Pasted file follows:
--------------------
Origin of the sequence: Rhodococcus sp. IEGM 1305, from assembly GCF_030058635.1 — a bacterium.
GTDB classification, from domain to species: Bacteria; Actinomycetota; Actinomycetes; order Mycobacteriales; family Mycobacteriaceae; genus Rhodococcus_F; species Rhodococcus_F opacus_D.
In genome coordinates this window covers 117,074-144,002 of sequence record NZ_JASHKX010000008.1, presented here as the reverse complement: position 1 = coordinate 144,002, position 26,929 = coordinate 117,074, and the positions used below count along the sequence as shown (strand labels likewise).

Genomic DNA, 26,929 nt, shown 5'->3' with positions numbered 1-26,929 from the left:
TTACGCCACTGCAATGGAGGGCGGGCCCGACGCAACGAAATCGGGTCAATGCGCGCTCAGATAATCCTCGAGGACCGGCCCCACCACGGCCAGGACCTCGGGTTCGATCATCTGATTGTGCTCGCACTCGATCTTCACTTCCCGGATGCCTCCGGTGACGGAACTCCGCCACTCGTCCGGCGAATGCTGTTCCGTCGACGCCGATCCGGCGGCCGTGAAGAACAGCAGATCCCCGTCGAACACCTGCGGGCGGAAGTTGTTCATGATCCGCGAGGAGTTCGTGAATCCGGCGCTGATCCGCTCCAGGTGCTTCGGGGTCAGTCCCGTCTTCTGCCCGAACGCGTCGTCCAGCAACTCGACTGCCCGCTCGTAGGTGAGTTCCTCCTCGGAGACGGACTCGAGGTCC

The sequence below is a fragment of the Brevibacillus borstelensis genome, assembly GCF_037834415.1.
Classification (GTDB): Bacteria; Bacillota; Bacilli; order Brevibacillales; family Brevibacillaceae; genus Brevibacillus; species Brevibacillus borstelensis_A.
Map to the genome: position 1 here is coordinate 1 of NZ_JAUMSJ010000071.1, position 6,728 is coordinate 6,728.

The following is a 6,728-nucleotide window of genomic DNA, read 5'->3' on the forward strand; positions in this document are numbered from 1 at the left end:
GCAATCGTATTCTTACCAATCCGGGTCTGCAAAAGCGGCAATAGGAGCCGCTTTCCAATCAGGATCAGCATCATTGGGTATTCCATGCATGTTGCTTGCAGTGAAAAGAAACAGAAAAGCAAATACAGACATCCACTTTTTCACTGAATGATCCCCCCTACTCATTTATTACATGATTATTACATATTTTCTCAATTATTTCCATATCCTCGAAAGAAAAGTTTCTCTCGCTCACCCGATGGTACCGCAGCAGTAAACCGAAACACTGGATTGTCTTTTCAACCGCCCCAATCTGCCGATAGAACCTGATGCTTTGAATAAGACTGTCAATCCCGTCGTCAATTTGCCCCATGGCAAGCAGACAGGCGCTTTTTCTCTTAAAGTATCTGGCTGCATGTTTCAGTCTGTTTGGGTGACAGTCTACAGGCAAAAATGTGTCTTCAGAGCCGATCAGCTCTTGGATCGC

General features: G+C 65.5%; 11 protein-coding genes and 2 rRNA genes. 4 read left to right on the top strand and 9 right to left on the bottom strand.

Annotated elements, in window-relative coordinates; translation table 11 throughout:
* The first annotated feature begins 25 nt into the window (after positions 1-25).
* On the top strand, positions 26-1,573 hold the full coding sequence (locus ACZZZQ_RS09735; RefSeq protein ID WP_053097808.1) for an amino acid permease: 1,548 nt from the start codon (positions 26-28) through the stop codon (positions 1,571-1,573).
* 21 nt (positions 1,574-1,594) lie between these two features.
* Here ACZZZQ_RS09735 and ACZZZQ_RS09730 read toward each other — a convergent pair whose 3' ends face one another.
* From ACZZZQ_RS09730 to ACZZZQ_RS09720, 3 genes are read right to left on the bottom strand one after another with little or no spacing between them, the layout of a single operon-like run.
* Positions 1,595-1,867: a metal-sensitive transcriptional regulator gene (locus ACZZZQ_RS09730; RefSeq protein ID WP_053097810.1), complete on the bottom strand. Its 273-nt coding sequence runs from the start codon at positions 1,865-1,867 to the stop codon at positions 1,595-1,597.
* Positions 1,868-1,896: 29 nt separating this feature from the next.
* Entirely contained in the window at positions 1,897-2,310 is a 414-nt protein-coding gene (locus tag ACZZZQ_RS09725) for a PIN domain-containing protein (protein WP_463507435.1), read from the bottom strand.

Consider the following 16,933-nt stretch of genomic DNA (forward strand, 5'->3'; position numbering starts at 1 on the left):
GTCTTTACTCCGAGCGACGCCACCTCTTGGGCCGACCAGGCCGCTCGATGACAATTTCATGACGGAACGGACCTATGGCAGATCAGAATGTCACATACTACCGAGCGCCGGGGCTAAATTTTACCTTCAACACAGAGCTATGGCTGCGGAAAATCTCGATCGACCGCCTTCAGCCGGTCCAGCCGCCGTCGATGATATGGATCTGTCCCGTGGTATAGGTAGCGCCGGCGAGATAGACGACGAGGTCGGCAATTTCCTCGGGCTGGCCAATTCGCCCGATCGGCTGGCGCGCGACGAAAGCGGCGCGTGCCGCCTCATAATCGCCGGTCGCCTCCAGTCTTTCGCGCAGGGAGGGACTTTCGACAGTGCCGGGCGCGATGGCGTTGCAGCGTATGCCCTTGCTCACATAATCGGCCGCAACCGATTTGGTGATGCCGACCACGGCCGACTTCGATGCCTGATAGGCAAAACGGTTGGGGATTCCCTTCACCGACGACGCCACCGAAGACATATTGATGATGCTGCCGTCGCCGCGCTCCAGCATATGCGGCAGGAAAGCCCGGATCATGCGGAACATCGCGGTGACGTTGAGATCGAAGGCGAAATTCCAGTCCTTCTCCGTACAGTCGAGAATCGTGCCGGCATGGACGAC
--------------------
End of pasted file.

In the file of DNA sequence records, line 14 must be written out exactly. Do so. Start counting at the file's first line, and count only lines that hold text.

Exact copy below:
* On the top strand, positions 26-1,573 hold the full coding sequence (locus ACZZZQ_RS09735; RefSeq protein ID WP_053097808.1) for an amino acid permease: 1,548 nt from the start codon (positions 26-28) through the stop codon (positions 1,571-1,573).